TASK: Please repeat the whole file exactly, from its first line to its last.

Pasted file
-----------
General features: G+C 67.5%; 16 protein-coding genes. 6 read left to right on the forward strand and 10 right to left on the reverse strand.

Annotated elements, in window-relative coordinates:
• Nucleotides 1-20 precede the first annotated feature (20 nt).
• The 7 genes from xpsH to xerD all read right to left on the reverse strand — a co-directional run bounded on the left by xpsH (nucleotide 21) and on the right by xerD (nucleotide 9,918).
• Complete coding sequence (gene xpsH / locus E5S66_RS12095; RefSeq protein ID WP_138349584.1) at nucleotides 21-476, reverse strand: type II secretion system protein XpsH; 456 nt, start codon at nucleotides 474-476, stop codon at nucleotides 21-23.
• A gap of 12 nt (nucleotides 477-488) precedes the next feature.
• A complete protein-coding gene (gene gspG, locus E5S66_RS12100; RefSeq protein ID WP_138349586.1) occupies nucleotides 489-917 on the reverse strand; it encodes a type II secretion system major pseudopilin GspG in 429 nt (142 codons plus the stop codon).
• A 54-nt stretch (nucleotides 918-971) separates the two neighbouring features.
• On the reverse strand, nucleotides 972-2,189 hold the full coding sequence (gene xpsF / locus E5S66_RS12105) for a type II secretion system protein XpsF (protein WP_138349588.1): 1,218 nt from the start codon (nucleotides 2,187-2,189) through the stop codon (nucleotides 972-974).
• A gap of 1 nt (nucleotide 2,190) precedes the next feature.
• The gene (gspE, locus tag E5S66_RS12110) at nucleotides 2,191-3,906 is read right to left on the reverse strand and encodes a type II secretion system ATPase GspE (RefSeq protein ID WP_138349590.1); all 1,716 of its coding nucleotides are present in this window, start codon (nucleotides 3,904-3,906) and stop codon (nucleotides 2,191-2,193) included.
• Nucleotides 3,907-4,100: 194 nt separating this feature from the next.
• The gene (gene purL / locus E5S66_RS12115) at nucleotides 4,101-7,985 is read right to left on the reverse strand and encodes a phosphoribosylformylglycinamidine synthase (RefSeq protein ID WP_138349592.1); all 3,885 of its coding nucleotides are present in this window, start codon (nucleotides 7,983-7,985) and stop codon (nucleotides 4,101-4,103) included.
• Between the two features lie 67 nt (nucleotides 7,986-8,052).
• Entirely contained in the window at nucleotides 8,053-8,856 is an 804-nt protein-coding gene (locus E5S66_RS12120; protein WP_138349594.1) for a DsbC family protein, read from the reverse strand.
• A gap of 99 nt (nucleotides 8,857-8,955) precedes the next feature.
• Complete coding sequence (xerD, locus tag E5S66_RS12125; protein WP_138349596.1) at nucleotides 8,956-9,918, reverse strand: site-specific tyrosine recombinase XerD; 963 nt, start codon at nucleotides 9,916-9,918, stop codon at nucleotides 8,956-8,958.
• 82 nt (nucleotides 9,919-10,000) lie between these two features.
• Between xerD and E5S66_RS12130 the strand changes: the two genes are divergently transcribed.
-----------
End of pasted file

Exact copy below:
General features: G+C 67.5%; 16 protein-coding genes. 6 read left to right on the forward strand and 10 right to left on the reverse strand.

Annotated elements, in window-relative coordinates:
• Nucleotides 1-20 precede the first annotated feature (20 nt).
• The 7 genes from xpsH to xerD all read right to left on the reverse strand — a co-directional run bounded on the left by xpsH (nucleotide 21) and on the right by xerD (nucleotide 9,918).
• Complete coding sequence (gene xpsH / locus E5S66_RS12095; RefSeq protein ID WP_138349584.1) at nucleotides 21-476, reverse strand: type II secretion system protein XpsH; 456 nt, start codon at nucleotides 474-476, stop codon at nucleotides 21-23.
• A gap of 12 nt (nucleotides 477-488) precedes the next feature.
• A complete protein-coding gene (gene gspG, locus E5S66_RS12100; RefSeq protein ID WP_138349586.1) occupies nucleotides 489-917 on the reverse strand; it encodes a type II secretion system major pseudopilin GspG in 429 nt (142 codons plus the stop codon).
• A 54-nt stretch (nucleotides 918-971) separates the two neighbouring features.
• On the reverse strand, nucleotides 972-2,189 hold the full coding sequence (gene xpsF / locus E5S66_RS12105) for a type II secretion system protein XpsF (protein WP_138349588.1): 1,218 nt from the start codon (nucleotides 2,187-2,189) through the stop codon (nucleotides 972-974).
• A gap of 1 nt (nucleotide 2,190) precedes the next feature.
• The gene (gspE, locus tag E5S66_RS12110) at nucleotides 2,191-3,906 is read right to left on the reverse strand and encodes a type II secretion system ATPase GspE (RefSeq protein ID WP_138349590.1); all 1,716 of its coding nucleotides are present in this window, start codon (nucleotides 3,904-3,906) and stop codon (nucleotides 2,191-2,193) included.
• Nucleotides 3,907-4,100: 194 nt separating this feature from the next.
• The gene (gene purL / locus E5S66_RS12115) at nucleotides 4,101-7,985 is read right to left on the reverse strand and encodes a phosphoribosylformylglycinamidine synthase (RefSeq protein ID WP_138349592.1); all 3,885 of its coding nucleotides are present in this window, start codon (nucleotides 7,983-7,985) and stop codon (nucleotides 4,101-4,103) included.
• Between the two features lie 67 nt (nucleotides 7,986-8,052).
• Entirely contained in the window at nucleotides 8,053-8,856 is an 804-nt protein-coding gene (locus E5S66_RS12120; protein WP_138349594.1) for a DsbC family protein, read from the reverse strand.
• A gap of 99 nt (nucleotides 8,857-8,955) precedes the next feature.
• Complete coding sequence (xerD, locus tag E5S66_RS12125; protein WP_138349596.1) at nucleotides 8,956-9,918, reverse strand: site-specific tyrosine recombinase XerD; 963 nt, start codon at nucleotides 9,916-9,918, stop codon at nucleotides 8,956-8,958.
• 82 nt (nucleotides 9,919-10,000) lie between these two features.
• Between xerD and E5S66_RS12130 the strand changes: the two genes are divergently transcribed.